Sketchfab Forum

How to merge the base/bottom of an 3D object on Agisoft?


(Panomedia) #1

Continuing the discussion from Best method for capturing all sides of an object?:


Add new "3D scanning and photogrammetry" group in forum
(Lapin) #2

You can see this lesson in three parts. https://youtu.be/qKWjPNlRK_I?list=PLZzVwXTSDAJ238A0AJJIIxr9wKV9nioO5


(Panomedia) #3

Thanks very much @lapin smile ..i went with https://sketchfab.com/gerpho method smile worked good for me smile


(Paulodisino) #4

Hey @panomedia, which method worked better for you? You kind of just created a link to send to gerpho's profile.
Thanks


(Panomedia) #5

Hi @paulodisino gerphos's method was fine for me... that is taking pictures on a turn table and then puting the object on its side and have one picture that matches the same view as when it is standing up ... like the sample pictures gerpho has of a monkey ... i realized though that it doesnt always work as we wish.. and maybe need external 3d editing software ..


(Paulodisino) #6

Hi @panomedia thanks for the advise, is there a link to how @gerpho did it?
By the way, what are your pros and cons in your view in the subject: BobCapture vs PhotoScan?
Is any of them better when it comes to merge the two sides?
Did you try the @lapin tutorial?


(Gerpho) #7

Hi
Actually I mentionned this method, but never explained it in great detail.
When I want a small object to be visible from all sides, I put it on a turntable, shoot on a complete rotation (with the camera at a certain angle). Then place the object on a different side, and start again.
In theory two sets of pictures are enough, but I usually do more, to increase quality and avoid holes.
Here's an example of the shooting sequence for my Rhino Beetle : Notice that each circle intersects two others, so that connection between photos belonging to different circles is easier to perform (for the software of course).

Final result is here :

Rhinoceros beetle (Oryctes nasicornis) by Gerpho on Sketchfab


(Paulodisino) #8

Hello @gerpho, that is great!
Awesome idea and great detail on a piece so small like that.
Did you use any markers underneath it or just laid the beetle flat on a plain white turntable?
Thanks for sharing


(Gerpho) #9

Hi @paulodisino, thanks.
Interesting question (about the markers), the answer is absolutely no. The reson is that since I re-position the beetle in several different positions on the turntable, these marks would not be in the same place relative to the object from one circle of photo to the other, and this might prevent the software from connecting the different circles (if you see what I mean, difficult to explain). Therefore, I take great care to avoid all defects and marks on the turntable !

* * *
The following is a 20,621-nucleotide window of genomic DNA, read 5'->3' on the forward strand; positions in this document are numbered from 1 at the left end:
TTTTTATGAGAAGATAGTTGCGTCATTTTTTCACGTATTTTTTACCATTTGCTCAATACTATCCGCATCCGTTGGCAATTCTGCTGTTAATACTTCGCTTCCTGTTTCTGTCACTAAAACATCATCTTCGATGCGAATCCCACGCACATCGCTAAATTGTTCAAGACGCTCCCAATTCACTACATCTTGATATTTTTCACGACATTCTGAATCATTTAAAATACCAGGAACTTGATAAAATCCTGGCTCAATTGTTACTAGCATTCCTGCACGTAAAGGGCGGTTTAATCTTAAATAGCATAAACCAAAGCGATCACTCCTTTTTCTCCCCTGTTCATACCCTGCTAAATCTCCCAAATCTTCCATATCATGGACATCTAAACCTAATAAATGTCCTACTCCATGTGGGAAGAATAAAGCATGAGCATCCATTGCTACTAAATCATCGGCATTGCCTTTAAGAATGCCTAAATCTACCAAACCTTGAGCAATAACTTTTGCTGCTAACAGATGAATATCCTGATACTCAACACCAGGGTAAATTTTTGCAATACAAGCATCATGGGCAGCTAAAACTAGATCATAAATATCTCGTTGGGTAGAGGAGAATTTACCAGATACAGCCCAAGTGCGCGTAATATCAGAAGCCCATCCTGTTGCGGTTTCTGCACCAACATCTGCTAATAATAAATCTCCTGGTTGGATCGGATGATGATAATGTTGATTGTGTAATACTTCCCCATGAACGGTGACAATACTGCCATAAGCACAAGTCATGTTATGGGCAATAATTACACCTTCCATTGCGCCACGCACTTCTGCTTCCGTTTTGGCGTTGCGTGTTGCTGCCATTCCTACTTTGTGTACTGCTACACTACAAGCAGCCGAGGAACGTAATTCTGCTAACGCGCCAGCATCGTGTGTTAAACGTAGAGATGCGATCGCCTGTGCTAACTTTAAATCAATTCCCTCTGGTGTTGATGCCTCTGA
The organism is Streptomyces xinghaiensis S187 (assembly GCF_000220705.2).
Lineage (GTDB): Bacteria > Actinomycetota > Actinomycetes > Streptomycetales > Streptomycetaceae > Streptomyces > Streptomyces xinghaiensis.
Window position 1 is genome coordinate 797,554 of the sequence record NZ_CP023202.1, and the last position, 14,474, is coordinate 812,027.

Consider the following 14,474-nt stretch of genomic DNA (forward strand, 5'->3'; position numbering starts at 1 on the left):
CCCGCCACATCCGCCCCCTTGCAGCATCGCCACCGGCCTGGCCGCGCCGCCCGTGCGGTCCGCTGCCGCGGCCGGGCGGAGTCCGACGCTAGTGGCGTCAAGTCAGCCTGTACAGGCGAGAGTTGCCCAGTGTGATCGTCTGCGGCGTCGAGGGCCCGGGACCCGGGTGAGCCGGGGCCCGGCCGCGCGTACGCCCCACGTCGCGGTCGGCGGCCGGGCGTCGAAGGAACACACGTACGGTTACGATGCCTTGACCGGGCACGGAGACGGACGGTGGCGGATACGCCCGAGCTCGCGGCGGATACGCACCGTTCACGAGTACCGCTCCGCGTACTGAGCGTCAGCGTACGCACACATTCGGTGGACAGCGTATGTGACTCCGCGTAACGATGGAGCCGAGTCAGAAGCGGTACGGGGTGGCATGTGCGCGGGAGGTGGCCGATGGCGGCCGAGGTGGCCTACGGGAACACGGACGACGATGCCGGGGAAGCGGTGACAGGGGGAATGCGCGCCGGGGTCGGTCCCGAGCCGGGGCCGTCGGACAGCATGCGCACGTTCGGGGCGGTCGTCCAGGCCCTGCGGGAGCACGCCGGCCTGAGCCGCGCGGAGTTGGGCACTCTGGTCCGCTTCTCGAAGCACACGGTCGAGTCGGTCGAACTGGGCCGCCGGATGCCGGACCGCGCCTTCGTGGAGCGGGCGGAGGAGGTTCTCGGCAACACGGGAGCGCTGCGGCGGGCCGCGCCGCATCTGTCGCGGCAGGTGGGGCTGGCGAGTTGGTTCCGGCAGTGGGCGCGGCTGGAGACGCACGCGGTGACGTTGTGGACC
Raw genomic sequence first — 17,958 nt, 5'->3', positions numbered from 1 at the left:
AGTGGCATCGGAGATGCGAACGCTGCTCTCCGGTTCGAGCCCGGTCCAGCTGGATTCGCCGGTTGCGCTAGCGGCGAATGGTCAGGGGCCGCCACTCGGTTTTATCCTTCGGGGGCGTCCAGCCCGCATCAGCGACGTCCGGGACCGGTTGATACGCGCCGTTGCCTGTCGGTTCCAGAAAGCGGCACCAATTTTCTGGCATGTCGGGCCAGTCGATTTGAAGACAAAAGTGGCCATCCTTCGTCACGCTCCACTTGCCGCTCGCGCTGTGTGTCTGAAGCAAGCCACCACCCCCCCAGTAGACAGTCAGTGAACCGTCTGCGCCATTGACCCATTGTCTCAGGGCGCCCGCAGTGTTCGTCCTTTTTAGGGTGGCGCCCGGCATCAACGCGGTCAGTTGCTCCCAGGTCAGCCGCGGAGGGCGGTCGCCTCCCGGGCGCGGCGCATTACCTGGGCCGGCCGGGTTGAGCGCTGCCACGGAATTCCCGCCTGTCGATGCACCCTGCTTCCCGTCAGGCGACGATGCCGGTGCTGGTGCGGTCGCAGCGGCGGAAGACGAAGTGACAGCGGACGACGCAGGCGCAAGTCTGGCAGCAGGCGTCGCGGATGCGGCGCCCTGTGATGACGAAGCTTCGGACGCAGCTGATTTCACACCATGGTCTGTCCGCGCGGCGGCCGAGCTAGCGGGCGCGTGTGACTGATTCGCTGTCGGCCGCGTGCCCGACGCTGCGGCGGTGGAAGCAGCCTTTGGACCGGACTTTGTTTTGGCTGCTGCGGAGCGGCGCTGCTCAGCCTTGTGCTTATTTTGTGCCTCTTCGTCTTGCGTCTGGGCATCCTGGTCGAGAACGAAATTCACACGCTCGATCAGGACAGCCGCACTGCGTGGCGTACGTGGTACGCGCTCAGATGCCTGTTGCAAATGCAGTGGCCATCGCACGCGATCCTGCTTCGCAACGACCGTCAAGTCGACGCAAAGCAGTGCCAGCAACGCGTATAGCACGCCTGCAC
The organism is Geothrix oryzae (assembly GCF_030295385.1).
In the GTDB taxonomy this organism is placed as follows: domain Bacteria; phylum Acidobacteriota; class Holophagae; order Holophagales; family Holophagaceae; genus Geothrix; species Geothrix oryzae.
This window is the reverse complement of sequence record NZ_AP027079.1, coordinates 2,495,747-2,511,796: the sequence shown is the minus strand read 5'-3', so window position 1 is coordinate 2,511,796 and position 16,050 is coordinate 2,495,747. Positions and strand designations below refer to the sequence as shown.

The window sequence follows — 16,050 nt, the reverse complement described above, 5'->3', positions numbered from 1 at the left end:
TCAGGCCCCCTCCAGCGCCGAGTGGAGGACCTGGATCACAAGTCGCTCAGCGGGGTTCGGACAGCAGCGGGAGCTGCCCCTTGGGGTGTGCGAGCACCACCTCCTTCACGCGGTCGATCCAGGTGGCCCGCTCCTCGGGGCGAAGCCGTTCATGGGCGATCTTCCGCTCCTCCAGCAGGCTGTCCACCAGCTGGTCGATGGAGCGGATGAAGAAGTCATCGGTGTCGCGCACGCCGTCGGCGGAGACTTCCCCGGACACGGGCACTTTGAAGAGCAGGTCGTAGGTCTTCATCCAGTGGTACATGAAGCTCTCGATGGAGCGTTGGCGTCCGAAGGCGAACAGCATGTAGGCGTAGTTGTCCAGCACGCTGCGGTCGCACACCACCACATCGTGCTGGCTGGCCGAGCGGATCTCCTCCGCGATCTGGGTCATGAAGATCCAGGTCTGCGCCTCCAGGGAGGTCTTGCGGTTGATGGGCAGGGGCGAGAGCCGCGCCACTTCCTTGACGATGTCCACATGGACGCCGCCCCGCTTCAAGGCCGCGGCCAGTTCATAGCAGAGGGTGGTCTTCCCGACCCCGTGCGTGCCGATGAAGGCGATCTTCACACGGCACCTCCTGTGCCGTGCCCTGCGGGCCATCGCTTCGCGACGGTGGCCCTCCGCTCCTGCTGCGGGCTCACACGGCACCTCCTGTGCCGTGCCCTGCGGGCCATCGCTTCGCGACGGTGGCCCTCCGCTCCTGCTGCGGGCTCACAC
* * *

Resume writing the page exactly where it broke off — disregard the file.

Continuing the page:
Actually I did try adding marks once and the initial reconstruction (AT phase of ContextCapture) was a real mess, with bits of the turntable surface floating in mid-air all over the place : the software was trying to make sense of these marks, without managing of course.


(Paulodisino) #10

@gerpho I see what you mean.
I saw this tutorial on merging chuncks and I just did a very nice statue full of details and all, but I left the marker below .. let's see if I can manage to work with what I have, otherwise it is going to be a mess like you said.
My decision to leave the markers on was because once I tried to scan a flint (only one row around 45o high) without markers and it was a big mess with all the cameras mispositioned all in one place. Later on I did the same scanning with the markers and it worked very well.
So basically following what you said I needed only to photograph different rows, separate in chuncks and then let the software figure it out for the merge part. Is that it?


(Gerpho) #11

Welllll, is't getting rather involved.
To simplify : ability to reconstruct depends on the software you use, some are more able than others on certain types of scenes. Then tolerance to moving markers too. And finaly, the object itself can make a big difference ; the mamal jaw I posted some time ago was difficult because it's rather thin, and I had difficulties connecting both sides. Other softwares can manage better maybe. I think context capture is rather weak if the scene doesn't cover the complete photo (as in the case of an object).

I think from then on, you have to build your own experience, there are too many variables involved for advice to be of any use.